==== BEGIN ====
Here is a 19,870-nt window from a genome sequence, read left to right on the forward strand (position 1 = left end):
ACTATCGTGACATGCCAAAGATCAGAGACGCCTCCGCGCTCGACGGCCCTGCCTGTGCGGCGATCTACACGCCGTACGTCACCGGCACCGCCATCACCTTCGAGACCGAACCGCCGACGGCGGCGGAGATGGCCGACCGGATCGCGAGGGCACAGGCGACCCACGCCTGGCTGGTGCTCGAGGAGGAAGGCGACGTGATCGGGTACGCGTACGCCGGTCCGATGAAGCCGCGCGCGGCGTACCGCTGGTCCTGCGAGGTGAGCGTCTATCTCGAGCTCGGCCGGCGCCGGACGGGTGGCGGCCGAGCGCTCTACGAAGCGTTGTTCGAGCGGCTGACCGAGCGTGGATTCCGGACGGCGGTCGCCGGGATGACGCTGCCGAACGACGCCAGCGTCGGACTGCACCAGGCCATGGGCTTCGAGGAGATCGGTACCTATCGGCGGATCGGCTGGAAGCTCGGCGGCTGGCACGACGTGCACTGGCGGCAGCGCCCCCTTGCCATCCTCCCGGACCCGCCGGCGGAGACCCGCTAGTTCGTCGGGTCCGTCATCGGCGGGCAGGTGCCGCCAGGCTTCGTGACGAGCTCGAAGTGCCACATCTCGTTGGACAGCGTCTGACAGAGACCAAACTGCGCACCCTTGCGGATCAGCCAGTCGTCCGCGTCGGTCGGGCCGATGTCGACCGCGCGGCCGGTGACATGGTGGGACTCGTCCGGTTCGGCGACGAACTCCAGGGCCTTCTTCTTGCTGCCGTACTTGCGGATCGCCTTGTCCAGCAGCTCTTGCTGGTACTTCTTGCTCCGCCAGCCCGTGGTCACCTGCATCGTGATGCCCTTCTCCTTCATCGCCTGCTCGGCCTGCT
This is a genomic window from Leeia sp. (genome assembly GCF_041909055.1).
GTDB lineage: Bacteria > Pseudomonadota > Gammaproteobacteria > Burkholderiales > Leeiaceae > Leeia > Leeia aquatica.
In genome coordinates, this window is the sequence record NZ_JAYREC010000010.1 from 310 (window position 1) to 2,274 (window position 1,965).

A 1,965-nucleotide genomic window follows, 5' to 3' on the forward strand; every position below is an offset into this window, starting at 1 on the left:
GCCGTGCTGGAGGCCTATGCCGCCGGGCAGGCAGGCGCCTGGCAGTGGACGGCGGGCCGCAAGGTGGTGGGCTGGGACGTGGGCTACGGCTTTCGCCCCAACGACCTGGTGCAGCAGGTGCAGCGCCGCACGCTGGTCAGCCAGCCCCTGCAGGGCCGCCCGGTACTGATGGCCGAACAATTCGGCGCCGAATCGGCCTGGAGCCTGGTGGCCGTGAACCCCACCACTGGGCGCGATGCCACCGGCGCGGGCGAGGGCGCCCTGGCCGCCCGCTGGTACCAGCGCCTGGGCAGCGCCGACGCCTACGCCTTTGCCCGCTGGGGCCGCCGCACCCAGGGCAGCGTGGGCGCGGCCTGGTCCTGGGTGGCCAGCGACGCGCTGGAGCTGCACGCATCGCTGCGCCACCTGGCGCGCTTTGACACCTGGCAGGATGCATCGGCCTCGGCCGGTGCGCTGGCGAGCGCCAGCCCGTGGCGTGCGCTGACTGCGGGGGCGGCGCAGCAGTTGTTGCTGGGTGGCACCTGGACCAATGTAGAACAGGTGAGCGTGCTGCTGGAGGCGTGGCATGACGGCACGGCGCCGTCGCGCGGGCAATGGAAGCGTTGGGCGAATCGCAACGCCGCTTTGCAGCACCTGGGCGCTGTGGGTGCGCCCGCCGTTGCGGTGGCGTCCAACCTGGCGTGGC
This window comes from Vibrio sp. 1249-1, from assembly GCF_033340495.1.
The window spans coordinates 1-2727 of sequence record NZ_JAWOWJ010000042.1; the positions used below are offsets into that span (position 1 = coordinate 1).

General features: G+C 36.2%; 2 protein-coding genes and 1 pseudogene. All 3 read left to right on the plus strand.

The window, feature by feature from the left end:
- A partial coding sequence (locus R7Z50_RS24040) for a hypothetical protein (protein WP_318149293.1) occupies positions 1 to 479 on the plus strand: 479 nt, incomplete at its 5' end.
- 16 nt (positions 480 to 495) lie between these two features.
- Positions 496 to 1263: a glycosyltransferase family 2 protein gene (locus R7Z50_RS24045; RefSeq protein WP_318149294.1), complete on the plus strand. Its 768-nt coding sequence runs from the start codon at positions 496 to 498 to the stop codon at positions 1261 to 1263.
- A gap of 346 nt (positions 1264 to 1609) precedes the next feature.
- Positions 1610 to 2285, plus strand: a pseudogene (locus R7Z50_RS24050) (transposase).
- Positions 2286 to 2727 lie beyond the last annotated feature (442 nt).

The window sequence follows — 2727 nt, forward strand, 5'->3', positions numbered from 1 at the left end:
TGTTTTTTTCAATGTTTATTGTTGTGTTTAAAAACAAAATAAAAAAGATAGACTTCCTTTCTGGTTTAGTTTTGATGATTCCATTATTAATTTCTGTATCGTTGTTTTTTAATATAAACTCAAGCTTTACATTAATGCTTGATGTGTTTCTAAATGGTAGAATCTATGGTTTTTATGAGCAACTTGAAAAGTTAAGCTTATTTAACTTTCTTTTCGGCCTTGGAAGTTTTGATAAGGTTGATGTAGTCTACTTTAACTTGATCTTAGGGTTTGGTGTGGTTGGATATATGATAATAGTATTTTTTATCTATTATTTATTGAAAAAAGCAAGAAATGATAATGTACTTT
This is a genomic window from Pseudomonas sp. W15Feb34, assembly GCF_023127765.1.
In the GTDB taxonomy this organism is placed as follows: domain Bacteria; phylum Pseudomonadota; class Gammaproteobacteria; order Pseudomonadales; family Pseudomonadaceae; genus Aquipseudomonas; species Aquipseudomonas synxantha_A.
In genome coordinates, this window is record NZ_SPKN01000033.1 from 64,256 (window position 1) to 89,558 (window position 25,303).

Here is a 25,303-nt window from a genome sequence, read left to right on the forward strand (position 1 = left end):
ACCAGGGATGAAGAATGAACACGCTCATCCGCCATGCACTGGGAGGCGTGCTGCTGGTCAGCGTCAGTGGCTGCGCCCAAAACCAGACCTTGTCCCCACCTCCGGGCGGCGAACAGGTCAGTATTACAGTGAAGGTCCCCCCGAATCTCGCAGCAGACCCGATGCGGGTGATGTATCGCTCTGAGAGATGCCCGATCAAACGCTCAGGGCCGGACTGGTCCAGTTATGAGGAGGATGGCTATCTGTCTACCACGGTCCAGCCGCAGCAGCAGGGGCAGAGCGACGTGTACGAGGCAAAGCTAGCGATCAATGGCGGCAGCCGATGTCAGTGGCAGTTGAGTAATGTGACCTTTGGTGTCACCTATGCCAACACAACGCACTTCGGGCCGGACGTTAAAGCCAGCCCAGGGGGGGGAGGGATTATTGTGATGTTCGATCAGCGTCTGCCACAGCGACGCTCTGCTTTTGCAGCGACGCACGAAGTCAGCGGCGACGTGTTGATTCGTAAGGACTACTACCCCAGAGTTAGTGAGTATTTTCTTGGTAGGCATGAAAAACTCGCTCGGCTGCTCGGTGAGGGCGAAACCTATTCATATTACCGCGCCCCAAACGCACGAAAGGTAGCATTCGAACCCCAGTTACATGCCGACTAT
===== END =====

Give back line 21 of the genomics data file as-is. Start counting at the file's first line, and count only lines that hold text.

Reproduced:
In the GTDB taxonomy this organism is placed as follows: domain Bacteria; phylum Pseudomonadota; class Gammaproteobacteria; order Pseudomonadales; family Pseudomonadaceae; genus Aquipseudomonas; species Aquipseudomonas synxantha_A.